By William W. Abbott
The debate over local regulation of plastic bags has triggered three published appellate court decisions. Save the Plastic Bag Coalition v. City of Manhattan Beach (2011) 52 Cal.4th 155, Save the Plastic Bag Coalition v. County of Marin (2013) 218 Cal.App.4th 209 and Save the Plastic Bag Coalition v. City and County of San Francisco (2014) 222 Cal.App.4th 863. The current state of environmental politics in Sacramento indicate that an accord has been reached on plastic bags, the result will likely be a set of uniform laws statewide to level the playing field (SB 270). However, an unexpected backlash has developed. With an almost Tea Party like fervor, a series of loose knit groups, callings themselves the Friends of Plastic Bags have surfaced around the state with purpose of qualifying local initiatives preserving the right to use non-reusable plastic bags free from state regulation (and state imposed expense.) A professor specializing in California politics, H. W. Johnson (coincidentally the great grandson of California’s champion of the initiative process, Hiram Johnson) of the University of California Riverside, has been studying this latest political movement. "The motives behind this are very mixed. There is no one simple explanation for what is driving this. For some, the thought of having vegetables in close contact with fruits strikes people as unhealthy, almost like some exotic foreign custom. They just can’t get their heads around it. For others, it’s a backlash against an all-knowing government. For a very small but measureable minority, they think Harry Reid and Barbara Boxer are behind the state legislation, which in my opinion puts them in the same league as the Flat Earth Society. However, this is not some wack job movement running rampant in California’s hinterlands, but it is happening in well educated, high income communities like Playa Blanco, Park Terrace, and San Remo. It defies conventional political wisdom. We may be witnessing a significant political sea change in California."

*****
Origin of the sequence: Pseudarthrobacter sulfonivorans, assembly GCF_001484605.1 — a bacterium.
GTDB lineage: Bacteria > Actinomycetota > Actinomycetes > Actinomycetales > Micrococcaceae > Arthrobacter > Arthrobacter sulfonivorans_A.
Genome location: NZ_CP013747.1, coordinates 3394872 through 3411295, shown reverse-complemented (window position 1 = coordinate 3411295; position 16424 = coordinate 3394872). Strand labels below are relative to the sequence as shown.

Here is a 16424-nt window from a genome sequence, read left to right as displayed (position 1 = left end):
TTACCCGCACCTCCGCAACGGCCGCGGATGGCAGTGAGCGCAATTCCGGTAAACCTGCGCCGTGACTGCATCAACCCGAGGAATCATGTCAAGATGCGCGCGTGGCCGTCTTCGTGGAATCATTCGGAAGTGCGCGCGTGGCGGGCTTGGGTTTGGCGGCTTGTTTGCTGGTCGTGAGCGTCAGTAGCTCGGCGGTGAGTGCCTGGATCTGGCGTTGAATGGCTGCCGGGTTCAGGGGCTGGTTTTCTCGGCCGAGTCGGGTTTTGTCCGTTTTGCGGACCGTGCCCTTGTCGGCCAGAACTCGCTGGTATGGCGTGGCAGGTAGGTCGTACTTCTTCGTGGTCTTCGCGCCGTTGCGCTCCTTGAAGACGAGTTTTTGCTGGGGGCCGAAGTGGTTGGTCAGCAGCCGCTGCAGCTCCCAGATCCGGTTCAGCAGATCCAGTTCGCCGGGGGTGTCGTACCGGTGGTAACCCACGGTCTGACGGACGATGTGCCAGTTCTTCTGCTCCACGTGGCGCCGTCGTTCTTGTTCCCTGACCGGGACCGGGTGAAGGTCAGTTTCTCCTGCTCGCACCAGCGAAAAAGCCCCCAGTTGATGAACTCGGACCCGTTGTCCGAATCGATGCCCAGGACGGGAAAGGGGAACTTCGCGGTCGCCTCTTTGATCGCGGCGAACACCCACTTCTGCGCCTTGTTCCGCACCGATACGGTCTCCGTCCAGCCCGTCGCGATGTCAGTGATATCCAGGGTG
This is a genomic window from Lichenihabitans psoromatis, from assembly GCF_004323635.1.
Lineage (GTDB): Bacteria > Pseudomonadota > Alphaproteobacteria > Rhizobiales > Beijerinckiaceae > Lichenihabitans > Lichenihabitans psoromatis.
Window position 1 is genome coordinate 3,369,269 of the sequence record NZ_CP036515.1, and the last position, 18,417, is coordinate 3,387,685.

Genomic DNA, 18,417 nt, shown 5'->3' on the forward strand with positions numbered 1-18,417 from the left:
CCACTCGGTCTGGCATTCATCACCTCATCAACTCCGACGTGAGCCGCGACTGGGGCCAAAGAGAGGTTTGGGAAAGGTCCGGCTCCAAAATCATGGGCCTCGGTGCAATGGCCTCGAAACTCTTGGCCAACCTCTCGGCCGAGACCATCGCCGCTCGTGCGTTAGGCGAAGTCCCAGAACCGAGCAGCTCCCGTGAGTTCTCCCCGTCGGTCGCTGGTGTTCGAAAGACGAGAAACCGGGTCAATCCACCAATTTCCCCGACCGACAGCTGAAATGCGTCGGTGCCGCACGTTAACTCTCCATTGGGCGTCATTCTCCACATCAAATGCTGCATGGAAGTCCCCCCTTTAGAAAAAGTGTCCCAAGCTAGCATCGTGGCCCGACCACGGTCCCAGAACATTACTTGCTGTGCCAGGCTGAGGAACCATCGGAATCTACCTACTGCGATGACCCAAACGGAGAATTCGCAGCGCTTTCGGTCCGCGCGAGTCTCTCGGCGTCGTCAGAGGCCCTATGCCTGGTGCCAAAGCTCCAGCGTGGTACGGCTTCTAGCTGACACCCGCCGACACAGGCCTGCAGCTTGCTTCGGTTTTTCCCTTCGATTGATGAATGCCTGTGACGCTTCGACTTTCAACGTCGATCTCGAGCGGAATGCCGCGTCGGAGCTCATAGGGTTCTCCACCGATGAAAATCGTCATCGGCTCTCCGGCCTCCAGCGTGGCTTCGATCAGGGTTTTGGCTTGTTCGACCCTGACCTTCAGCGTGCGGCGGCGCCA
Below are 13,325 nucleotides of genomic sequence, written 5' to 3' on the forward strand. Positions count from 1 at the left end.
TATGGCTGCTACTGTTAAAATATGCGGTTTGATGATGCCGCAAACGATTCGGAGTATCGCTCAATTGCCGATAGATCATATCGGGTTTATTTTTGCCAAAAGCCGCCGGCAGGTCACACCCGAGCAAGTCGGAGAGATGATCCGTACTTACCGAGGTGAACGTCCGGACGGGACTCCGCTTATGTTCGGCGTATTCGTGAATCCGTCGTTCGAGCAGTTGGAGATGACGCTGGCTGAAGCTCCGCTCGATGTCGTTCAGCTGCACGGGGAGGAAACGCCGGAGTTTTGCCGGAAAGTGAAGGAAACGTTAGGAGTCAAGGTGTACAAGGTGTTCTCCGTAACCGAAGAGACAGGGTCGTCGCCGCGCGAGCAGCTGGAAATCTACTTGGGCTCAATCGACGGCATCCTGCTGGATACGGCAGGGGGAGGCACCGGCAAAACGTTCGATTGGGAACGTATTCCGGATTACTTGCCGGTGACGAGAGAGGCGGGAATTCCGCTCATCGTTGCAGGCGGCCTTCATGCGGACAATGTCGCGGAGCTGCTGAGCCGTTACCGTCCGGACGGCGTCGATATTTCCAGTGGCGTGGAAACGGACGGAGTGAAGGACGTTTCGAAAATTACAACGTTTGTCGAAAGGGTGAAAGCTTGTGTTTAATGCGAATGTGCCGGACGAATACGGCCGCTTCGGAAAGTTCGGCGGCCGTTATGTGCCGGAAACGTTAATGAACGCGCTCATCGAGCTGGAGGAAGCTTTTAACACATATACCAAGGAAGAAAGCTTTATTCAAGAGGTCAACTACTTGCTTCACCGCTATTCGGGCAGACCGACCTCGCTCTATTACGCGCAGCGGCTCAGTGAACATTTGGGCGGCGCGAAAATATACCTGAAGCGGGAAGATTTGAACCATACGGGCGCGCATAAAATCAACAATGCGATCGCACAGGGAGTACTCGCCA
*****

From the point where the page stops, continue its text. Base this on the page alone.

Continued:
According to Professor Johnson, there is even talk of a statewide initiative which would embed the right to use disposal plastic bags in the California Constitution. "In my analysis, the California voters have advanced far less intelligent ideas through the initiative process, so we will just have to see how this plays itself out. Its been roughly 100 years since the California Constitution was amended to reflect the right of initiative. I think this latest movement reflects the ultimate right of the voters to take matters into their hands, for better or for worse." Californians Against Waste, a longtime activist group, issued the following statement: "We don’t see a statewide measure as having any traction. Our polling numbers show great support for limits on plastic bags." The Plastic Bag Confederation responded differently: "We are watching this carefully. We don’t think this is a one-time effort, like our single use plastic bags."
William W. Abbott is a partner at Abbott & Kindermann, LLP. For questions relating to this article or any other California land use, real estate, environmental and/or planning issues contact Abbott & Kindermann, LLP at (916) 456-9595.
The information presented in this article should not be construed to be formal legal advice by Abbott & Kindermann, LLP, nor the formation of a lawyer/client relationship. Because of the changing nature of this area of the law and the importance of individual facts, readers are encouraged to seek independent counsel for advice regarding their individual legal issues.